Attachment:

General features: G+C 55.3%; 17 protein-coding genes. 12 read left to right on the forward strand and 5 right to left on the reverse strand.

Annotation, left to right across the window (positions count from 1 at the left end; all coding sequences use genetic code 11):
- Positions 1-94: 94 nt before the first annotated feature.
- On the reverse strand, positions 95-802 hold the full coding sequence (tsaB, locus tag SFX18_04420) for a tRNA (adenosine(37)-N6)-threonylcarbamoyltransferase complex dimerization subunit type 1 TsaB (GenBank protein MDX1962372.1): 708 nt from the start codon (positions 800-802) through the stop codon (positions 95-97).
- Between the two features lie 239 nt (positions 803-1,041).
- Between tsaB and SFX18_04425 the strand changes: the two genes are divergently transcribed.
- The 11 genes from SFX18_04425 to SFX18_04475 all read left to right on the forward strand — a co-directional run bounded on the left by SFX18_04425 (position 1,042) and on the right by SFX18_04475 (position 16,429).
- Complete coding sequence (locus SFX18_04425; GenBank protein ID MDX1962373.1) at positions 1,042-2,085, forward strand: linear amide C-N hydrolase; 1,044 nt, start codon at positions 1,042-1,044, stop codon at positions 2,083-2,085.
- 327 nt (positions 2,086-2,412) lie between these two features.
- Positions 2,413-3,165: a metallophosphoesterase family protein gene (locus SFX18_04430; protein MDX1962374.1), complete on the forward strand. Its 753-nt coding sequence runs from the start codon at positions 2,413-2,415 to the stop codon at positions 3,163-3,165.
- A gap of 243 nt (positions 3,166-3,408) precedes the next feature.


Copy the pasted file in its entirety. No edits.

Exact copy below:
General features: G+C 55.3%; 17 protein-coding genes. 12 read left to right on the forward strand and 5 right to left on the reverse strand.

Annotation, left to right across the window (positions count from 1 at the left end; all coding sequences use genetic code 11):
- Positions 1-94: 94 nt before the first annotated feature.
- On the reverse strand, positions 95-802 hold the full coding sequence (tsaB, locus tag SFX18_04420) for a tRNA (adenosine(37)-N6)-threonylcarbamoyltransferase complex dimerization subunit type 1 TsaB (GenBank protein MDX1962372.1): 708 nt from the start codon (positions 800-802) through the stop codon (positions 95-97).
- Between the two features lie 239 nt (positions 803-1,041).
- Between tsaB and SFX18_04425 the strand changes: the two genes are divergently transcribed.
- The 11 genes from SFX18_04425 to SFX18_04475 all read left to right on the forward strand — a co-directional run bounded on the left by SFX18_04425 (position 1,042) and on the right by SFX18_04475 (position 16,429).
- Complete coding sequence (locus SFX18_04425; GenBank protein ID MDX1962373.1) at positions 1,042-2,085, forward strand: linear amide C-N hydrolase; 1,044 nt, start codon at positions 1,042-1,044, stop codon at positions 2,083-2,085.
- 327 nt (positions 2,086-2,412) lie between these two features.
- Positions 2,413-3,165: a metallophosphoesterase family protein gene (locus SFX18_04430; protein MDX1962374.1), complete on the forward strand. Its 753-nt coding sequence runs from the start codon at positions 2,413-2,415 to the stop codon at positions 3,163-3,165.
- A gap of 243 nt (positions 3,166-3,408) precedes the next feature.